#rorcsrbi – The Plucky National Yacht Club duo that have experienced major gear failure in the last 48 hours are still leading IRC Four and the Two-Handed Class of the Round Britain and Ireland Race with 360 miles to go. Liam Coyne, racing two-handed with Brian Flahive on First 36.7, Lula Belle, is making good speed across the Celtic Sea.
Werner Landwehr's Figaro II, Dessert D'Alcyone, was 35 miles from the Fastnet Rock at 0900 BST, having covered 140 miles in the last 24 hours. Ian Hoddle's Figaro II, Rare, have used their Code Zero to good effect covering 146 miles in the last 24 hours, more than any of the six other yachts still racing. Rare's Conrad Manning reports that the pink hull seems to be attracting a number of visitors as he explained by text message. "More dolphins and these ones have kids too!".
Six yachts are still racing in the Sevenstar Round Britain and Ireland Race and after light winds slowed their progress yesterday (Wednesday) morning, the wind picked up overnight much to the delight of the remaining competitors. British Soldier and Relentless on Jellyfish are having a tremendous battle in IRC Two and the three remaining Two-Handed teams are making great progress.
Wednesday afternoon JV 53, Bank von Bremen, skippered by Carol Smolawa and crewed by members of the SKWB (Segelkameradschaft das Wappen von Bremen), crossed the finish line of the Sevenstar Round Britain and Ireland Race completing the race in under 12 days to claim third position in IRC Zero.
"We had a bit of everything thrown at us in the race, the start was fantastic, downwind through the Solent and east out through the Straits of Dover but it was very tough up the North Sea and all the way around to St.Kilda on the west coast of Scotland," commented Carol Smolawa. "We had to tack against heavy winds and we were very happy when we passed the Shetlands and thought, good, we can now go downwind; but the low pressure just followed us all the time.
"I will remember the gale in the west and we had so many different situations to deal with and such high speeds. We had a daily distance of around 240 miles a day and that's incredible! The most special moment was when we had to set the storm jib. A safety warning was coming in from the Coastguard with Gale force 10 expected and we were prepared when the huge waves came crashing onto the boat. Our boat was strong and our crew made it.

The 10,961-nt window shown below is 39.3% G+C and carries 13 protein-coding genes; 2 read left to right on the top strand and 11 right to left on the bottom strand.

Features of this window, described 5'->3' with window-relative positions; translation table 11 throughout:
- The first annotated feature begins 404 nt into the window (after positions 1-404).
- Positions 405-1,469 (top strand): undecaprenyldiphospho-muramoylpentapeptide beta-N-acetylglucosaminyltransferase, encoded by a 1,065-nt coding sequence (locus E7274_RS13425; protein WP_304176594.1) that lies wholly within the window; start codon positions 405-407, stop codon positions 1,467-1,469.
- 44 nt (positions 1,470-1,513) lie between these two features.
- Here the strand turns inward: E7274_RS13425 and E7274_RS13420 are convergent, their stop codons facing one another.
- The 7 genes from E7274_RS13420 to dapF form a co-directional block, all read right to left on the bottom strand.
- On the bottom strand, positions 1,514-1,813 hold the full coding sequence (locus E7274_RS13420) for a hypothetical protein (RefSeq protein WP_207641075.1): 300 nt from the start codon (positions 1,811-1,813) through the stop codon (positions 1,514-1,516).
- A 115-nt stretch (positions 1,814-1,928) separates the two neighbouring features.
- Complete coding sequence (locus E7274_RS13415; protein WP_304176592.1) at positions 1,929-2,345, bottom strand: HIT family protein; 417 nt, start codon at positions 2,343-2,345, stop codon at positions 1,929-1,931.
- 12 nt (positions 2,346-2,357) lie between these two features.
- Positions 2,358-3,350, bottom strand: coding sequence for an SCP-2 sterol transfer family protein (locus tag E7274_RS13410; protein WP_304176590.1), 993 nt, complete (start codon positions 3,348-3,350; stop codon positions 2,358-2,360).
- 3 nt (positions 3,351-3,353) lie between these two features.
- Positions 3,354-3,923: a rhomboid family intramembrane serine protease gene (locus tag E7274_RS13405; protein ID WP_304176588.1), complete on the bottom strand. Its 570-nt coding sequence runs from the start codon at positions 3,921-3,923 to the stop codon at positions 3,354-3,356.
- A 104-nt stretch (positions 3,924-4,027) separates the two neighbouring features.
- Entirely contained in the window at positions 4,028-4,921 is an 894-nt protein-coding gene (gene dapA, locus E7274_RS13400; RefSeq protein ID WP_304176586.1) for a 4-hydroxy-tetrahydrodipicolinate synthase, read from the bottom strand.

"Finishing the race and coming back to Cowes is such a great feeling. We made it and it was such an amazing experience. It was the first time the SKWB Club and myself, plus all the young sailors on board, have done this race. Many years ago I saw the boats preparing for the Round Britain and Ireland Race and I thought 'I will do that one day'. It was so great and such an honour to do this race.
"We wrote to our Club saying that we have 11 sets of foulweather clothing and boots for sale at the end of this race! However, in a couple of days we will have changed our minds and you might see us in four years time. The RORC is such a great organisation and thank you all for such a great race, with great moments for us."
At 0900 BST Hanse 531, Saga, skippered by Peter Hopps, was 50 miles from the Scilly Isles having covered over 100 miles in the last 24 hours. Saga is expected to finish the race in the early hours of Saturday morning to claim first place in IRC One.
In IRC Two J/122, Relentless on Jellyfish, skippered by James George, had an excellent night. Gybing north of the rhumb line, Relentless on Jellyfish made a massive gain over the Army Sailing Association's J/111, British Soldier. At dawn this morning, Relentless on Jellyfish was the first yacht, still racing to pass the Scilly Isles. Over the last 24 hours, Relentless on Jellyfish has gained 26 miles on their rivals to lead the six yachts still racing.
"We can see British Soldier's kite behind us for the first time and we are now in 10 knots of wind planning on how to tackle the headlands along the south coast of England," commented James George. "We are determined to take line honours for the class, morale is good but it's tense on board, we know we have a real fight on our hands with British Soldier. It has been one hell of a race and we want to finish on a high, we are just trying sail fast and hang on to this lead."
British Soldier had to put an injured crewman ashore in the early part of the race. With just five on board, their watch system has had to change, resulting in far less rest and everybody on deck for every manoeuvre, regardless of watch:
"When we saw them (Relentless on Jellyfish) in front of us this morning it was a bit of a blow," commented Phil Caswell, British Soldier's skipper. "We were absolutely gutted but we are over that now and we have eyes on them, working as hard as possible to pass them. We know we have a quick boat downwind and we are determined."